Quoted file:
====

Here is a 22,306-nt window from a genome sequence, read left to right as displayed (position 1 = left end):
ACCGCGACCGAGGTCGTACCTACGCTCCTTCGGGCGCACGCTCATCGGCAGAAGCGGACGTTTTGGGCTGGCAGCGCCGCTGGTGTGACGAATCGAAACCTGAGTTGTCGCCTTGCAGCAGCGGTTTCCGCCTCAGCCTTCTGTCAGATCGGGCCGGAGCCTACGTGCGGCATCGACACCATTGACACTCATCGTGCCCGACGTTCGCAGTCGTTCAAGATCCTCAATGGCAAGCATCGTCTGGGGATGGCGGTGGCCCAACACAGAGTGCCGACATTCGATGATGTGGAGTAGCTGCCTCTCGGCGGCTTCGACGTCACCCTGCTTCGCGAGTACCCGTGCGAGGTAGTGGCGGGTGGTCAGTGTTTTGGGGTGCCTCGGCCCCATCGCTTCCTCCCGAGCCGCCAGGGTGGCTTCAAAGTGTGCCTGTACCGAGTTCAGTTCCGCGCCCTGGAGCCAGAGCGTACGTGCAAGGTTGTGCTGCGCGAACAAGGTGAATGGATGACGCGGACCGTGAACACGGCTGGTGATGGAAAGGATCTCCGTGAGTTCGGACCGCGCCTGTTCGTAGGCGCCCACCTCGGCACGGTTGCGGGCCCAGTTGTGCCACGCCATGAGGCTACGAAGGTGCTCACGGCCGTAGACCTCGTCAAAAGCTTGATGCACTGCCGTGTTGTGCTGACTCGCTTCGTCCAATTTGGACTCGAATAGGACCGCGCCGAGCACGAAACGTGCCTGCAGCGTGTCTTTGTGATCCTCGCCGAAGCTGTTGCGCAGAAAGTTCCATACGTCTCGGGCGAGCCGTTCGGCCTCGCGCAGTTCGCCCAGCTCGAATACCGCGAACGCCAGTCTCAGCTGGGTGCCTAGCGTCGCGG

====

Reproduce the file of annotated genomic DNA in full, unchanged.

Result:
Here is a 22,306-nt window from a genome sequence, read left to right as displayed (position 1 = left end):
ACCGCGACCGAGGTCGTACCTACGCTCCTTCGGGCGCACGCTCATCGGCAGAAGCGGACGTTTTGGGCTGGCAGCGCCGCTGGTGTGACGAATCGAAACCTGAGTTGTCGCCTTGCAGCAGCGGTTTCCGCCTCAGCCTTCTGTCAGATCGGGCCGGAGCCTACGTGCGGCATCGACACCATTGACACTCATCGTGCCCGACGTTCGCAGTCGTTCAAGATCCTCAATGGCAAGCATCGTCTGGGGATGGCGGTGGCCCAACACAGAGTGCCGACATTCGATGATGTGGAGTAGCTGCCTCTCGGCGGCTTCGACGTCACCCTGCTTCGCGAGTACCCGTGCGAGGTAGTGGCGGGTGGTCAGTGTTTTGGGGTGCCTCGGCCCCATCGCTTCCTCCCGAGCCGCCAGGGTGGCTTCAAAGTGTGCCTGTACCGAGTTCAGTTCCGCGCCCTGGAGCCAGAGCGTACGTGCAAGGTTGTGCTGCGCGAACAAGGTGAATGGATGACGCGGACCGTGAACACGGCTGGTGATGGAAAGGATCTCCGTGAGTTCGGACCGCGCCTGTTCGTAGGCGCCCACCTCGGCACGGTTGCGGGCCCAGTTGTGCCACGCCATGAGGCTACGAAGGTGCTCACGGCCGTAGACCTCGTCAAAAGCTTGATGCACTGCCGTGTTGTGCTGACTCGCTTCGTCCAATTTGGACTCGAATAGGACCGCGCCGAGCACGAAACGTGCCTGCAGCGTGTCTTTGTGATCCTCGCCGAAGCTGTTGCGCAGAAAGTTCCATACGTCTCGGGCGAGCCGTTCGGCCTCGCGCAGTTCGCCCAGCTCGAATACCGCGAACGCCAGTCTCAGCTGGGTGCCTAGCGTCGCGG